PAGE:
Now I’m corrected; I just didn’t get the correct info, I owe aplogies to those confused by the earlier post!
We had hoped that this would be ready this week! However, between a computer disaster and other business in the new rectory, this seems increasingly unlikely. Apologies to our readers!
Let us take you to wartime Britain and remember the better bits of that wartime spirit. Come in 40s gear, if you want to!
In the Hall after the Service.
This will take the form of a Greek Taverna style meal with the sing-a-long DVD of Mamma Mia being played throughout the evening. Hopefully some people will join in with singing and dancing. Guests are invited to come dressed up in either Greek or 70s/Abba style costumes.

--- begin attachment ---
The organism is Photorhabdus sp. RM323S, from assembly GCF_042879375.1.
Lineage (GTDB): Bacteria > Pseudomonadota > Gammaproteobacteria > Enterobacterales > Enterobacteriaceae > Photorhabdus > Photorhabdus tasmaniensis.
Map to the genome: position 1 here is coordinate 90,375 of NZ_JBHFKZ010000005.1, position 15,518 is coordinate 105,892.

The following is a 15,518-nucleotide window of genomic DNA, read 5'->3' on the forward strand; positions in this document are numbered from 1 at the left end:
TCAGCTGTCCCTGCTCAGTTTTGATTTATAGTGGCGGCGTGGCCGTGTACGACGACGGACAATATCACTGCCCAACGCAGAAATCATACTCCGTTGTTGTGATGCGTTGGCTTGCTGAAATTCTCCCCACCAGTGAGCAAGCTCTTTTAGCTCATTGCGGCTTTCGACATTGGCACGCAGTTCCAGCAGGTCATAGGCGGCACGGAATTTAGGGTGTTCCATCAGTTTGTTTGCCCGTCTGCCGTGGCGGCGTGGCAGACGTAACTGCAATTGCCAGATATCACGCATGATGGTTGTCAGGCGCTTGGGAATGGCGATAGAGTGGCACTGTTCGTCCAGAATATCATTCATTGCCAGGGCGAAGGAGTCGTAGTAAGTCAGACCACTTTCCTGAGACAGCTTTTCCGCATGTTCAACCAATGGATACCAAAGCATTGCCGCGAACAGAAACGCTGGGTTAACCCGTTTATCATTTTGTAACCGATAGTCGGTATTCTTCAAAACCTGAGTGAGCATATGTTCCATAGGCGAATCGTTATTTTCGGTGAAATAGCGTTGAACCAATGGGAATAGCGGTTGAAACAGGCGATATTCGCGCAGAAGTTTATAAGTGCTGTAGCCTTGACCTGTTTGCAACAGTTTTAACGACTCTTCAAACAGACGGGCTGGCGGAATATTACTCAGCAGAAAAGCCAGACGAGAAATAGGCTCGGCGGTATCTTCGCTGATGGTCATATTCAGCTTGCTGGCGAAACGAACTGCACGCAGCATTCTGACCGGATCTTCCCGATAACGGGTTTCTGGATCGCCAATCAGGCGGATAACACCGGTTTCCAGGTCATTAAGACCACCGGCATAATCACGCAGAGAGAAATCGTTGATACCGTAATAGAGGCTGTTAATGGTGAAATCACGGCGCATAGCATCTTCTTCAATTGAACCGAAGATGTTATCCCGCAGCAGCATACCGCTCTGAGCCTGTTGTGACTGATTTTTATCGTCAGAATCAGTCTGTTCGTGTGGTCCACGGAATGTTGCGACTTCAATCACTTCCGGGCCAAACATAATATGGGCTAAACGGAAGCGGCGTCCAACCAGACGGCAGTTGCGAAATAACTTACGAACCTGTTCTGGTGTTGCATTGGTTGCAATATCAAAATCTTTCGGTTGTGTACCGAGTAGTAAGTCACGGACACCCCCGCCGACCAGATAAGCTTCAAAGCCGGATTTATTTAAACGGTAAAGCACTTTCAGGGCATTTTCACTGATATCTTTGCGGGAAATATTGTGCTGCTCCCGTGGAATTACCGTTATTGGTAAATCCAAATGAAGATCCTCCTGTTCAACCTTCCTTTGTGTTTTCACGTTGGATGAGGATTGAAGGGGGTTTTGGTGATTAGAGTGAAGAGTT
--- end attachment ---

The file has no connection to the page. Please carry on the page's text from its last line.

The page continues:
Programme: Arrival/start time 6 pm with drinks being served as guests arrive.
Roll + sausage meal (vegetarian option to be provided if required)
Songs from Ricky and Ghislaine
“Tartan” Bingo – 3 games, single line, double line and full house.
Entertainment from Erin & Caitlin, Keir, Ruaridh
“Festive Fissogs” – vote for the funniest picture from the selection taken at Friends/St Aug’s events
Tablet (possibly served at same time as clootie dumpling
Salute to Rabbie – a selection of Burns songs from Ricky and Ghislaine
Pictures are now in the Photo Album under “Multimedia”